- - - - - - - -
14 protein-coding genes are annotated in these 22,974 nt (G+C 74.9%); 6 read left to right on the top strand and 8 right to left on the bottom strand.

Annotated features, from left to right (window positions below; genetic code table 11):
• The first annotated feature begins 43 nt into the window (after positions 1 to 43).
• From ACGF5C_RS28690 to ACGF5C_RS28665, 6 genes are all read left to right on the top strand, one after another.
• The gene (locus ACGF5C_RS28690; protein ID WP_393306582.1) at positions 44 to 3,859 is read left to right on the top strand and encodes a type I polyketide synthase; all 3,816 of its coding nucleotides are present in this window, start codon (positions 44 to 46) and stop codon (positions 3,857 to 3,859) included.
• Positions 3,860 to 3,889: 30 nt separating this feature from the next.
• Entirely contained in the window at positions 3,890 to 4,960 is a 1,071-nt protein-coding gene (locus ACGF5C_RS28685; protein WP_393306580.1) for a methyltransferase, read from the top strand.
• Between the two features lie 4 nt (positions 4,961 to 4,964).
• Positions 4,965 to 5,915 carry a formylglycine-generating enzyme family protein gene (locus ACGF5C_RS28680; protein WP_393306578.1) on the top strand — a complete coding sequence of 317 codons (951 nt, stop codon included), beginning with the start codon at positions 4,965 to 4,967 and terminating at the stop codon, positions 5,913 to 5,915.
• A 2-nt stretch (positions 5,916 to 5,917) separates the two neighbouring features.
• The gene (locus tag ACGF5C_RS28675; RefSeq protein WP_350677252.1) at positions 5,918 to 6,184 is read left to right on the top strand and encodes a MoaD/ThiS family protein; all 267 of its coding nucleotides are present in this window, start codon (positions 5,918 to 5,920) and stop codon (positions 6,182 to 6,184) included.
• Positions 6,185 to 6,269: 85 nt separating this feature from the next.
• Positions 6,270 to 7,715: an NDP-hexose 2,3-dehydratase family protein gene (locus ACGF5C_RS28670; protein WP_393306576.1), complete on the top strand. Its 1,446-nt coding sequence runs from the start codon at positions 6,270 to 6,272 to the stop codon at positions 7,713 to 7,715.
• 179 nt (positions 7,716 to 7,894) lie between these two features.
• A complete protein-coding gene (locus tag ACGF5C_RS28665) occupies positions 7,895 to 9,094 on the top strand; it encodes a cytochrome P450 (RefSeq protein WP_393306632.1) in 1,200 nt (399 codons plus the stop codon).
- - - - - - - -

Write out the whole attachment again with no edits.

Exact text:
14 protein-coding genes are annotated in these 22,974 nt (G+C 74.9%); 6 read left to right on the top strand and 8 right to left on the bottom strand.

Annotated features, from left to right (window positions below; genetic code table 11):
• The first annotated feature begins 43 nt into the window (after positions 1 to 43).
• From ACGF5C_RS28690 to ACGF5C_RS28665, 6 genes are all read left to right on the top strand, one after another.
• The gene (locus ACGF5C_RS28690; protein ID WP_393306582.1) at positions 44 to 3,859 is read left to right on the top strand and encodes a type I polyketide synthase; all 3,816 of its coding nucleotides are present in this window, start codon (positions 44 to 46) and stop codon (positions 3,857 to 3,859) included.
• Positions 3,860 to 3,889: 30 nt separating this feature from the next.
• Entirely contained in the window at positions 3,890 to 4,960 is a 1,071-nt protein-coding gene (locus ACGF5C_RS28685; protein WP_393306580.1) for a methyltransferase, read from the top strand.
• Between the two features lie 4 nt (positions 4,961 to 4,964).
• Positions 4,965 to 5,915 carry a formylglycine-generating enzyme family protein gene (locus ACGF5C_RS28680; protein WP_393306578.1) on the top strand — a complete coding sequence of 317 codons (951 nt, stop codon included), beginning with the start codon at positions 4,965 to 4,967 and terminating at the stop codon, positions 5,913 to 5,915.
• A 2-nt stretch (positions 5,916 to 5,917) separates the two neighbouring features.
• The gene (locus tag ACGF5C_RS28675; RefSeq protein WP_350677252.1) at positions 5,918 to 6,184 is read left to right on the top strand and encodes a MoaD/ThiS family protein; all 267 of its coding nucleotides are present in this window, start codon (positions 5,918 to 5,920) and stop codon (positions 6,182 to 6,184) included.
• Positions 6,185 to 6,269: 85 nt separating this feature from the next.
• Positions 6,270 to 7,715: an NDP-hexose 2,3-dehydratase family protein gene (locus ACGF5C_RS28670; protein WP_393306576.1), complete on the top strand. Its 1,446-nt coding sequence runs from the start codon at positions 6,270 to 6,272 to the stop codon at positions 7,713 to 7,715.
• 179 nt (positions 7,716 to 7,894) lie between these two features.
• A complete protein-coding gene (locus tag ACGF5C_RS28665) occupies positions 7,895 to 9,094 on the top strand; it encodes a cytochrome P450 (RefSeq protein WP_393306632.1) in 1,200 nt (399 codons plus the stop codon).